Boros et al. 2019. Applied Soil Ecology

Boros, G., Kovács, B., Ódor, P.
2019
Green tree retention enhances negative short-term effects of clear-cutting on enchytraeid assemblages in a temperate forest.
Applied Soil Ecology 136:106-115.
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Summary: 

We studied the response of enchytraeid (Annelida: Oligochaeta) community structure to different forest management treatments via an open-field forestry experiment in a managed sessile oak-hornbeam forest in Hungary. The applied forestry treatments were 1) clear-cutting 2) clear cutting with a small patch of retention tree group, 3) gap-cutting, 4) preparation cutting and 5) control (closed mature stand).
Our questions were: how did the selected forestry treatments influence the abundance and species richness of enchytraeids two years after the intervention, and how could the worms compensate the altered environmental conditions by vertical movements in topsoil layers (0–12 cm). The effects of the treatments on the species composition of the assemblages and species-specific responses were also analysed.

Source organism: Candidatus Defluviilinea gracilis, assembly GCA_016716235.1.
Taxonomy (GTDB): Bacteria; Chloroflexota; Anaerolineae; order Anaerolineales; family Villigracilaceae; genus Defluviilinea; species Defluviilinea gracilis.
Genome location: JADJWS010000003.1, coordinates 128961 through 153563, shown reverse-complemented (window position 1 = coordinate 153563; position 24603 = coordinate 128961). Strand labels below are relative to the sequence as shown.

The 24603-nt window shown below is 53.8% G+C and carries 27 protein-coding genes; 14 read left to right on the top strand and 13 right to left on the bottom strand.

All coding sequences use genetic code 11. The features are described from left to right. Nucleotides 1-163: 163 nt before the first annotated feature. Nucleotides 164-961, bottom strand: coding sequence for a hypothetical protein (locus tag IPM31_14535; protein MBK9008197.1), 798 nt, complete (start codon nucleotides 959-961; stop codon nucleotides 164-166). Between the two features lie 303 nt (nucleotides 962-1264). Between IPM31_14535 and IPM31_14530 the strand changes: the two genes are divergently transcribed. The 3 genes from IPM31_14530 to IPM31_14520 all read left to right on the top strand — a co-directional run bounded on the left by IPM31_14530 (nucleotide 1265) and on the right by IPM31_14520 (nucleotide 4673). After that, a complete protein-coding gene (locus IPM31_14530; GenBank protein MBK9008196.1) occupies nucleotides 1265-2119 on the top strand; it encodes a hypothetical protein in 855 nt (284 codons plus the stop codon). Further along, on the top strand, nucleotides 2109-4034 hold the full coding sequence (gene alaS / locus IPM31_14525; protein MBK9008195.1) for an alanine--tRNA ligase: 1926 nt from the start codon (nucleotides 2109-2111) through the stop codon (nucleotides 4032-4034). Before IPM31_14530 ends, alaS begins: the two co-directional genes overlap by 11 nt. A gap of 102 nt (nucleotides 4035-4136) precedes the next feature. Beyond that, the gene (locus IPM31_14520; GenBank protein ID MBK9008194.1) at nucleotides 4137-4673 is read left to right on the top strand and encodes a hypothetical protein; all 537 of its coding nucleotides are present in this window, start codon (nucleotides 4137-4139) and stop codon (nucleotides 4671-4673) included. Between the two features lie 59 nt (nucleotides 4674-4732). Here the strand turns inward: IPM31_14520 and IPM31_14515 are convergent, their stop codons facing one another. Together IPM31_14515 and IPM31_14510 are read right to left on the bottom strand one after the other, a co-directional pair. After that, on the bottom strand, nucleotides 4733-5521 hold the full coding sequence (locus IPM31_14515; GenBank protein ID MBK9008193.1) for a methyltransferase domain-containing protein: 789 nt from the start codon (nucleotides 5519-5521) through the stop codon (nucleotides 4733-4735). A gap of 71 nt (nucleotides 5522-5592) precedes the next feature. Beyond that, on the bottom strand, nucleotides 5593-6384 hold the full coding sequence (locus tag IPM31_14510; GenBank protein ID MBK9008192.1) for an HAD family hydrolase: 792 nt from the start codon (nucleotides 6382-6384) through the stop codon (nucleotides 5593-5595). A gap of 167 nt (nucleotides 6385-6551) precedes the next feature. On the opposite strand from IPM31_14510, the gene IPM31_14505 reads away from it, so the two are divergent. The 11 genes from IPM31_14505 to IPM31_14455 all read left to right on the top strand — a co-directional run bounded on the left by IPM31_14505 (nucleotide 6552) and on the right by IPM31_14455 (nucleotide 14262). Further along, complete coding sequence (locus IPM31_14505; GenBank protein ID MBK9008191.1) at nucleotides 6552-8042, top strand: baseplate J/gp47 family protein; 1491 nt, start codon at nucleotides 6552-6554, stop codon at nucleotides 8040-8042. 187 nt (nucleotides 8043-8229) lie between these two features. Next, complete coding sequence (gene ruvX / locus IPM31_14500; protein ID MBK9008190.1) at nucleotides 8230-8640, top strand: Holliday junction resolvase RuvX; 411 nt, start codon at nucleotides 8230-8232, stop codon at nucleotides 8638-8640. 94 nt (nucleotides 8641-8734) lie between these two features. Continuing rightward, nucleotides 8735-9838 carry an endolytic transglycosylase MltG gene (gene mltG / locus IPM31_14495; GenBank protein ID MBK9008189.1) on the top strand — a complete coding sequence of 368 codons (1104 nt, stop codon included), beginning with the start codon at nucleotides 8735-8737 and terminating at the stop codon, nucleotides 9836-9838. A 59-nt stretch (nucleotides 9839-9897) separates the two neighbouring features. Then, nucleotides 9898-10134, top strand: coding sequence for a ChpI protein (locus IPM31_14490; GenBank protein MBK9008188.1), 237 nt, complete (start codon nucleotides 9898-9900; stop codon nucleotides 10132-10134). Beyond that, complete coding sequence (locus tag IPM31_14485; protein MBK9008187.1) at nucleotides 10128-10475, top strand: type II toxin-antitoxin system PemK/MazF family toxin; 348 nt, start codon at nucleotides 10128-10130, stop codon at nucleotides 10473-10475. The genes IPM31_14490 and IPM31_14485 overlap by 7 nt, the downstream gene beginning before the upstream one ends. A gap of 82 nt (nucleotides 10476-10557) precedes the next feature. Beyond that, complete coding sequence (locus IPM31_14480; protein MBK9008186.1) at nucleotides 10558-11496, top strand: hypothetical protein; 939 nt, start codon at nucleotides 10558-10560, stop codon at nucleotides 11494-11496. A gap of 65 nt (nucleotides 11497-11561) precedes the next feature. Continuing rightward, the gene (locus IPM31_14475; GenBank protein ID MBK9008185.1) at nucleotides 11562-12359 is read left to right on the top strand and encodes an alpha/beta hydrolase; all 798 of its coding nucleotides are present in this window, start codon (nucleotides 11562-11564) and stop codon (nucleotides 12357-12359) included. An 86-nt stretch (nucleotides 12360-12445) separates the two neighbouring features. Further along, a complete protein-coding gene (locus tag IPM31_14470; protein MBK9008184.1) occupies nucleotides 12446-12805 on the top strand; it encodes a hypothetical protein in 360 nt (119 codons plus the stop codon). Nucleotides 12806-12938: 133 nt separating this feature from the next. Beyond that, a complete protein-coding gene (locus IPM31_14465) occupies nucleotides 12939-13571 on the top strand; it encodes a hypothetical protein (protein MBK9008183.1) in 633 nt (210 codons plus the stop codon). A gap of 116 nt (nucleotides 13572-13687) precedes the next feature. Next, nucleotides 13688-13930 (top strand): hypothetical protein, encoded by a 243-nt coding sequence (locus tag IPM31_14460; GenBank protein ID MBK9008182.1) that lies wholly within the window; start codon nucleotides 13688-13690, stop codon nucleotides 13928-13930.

Two years after the treatments, a strong response of enchytraeids was observed in clear-cutting and even more in retention tree group: in both treatments the abundance and the species richness of enchytraeids were reduced. Species did not show vertical movements into deeper layers and were not able to tolerate the altered soil conditions caused by changed microclimate. Gap-cutting and preparation cutting did not differ significantly from control plots. Our study showed that right after the interventions tree retention at the size of one tree height in diameter had no sheltering effect on this important soil decomposer animal community. These results are in contrast with earlier findings in boreal zones, where soil organic layer is considered a well buffered habitat against environmental changes. Oppositely, enchytraeid assemblages in a temperate deciduous forest are more diverse but seem more vulnerable to management-related alterations in soil conditions (soil temperate increment, reduced soil moisture).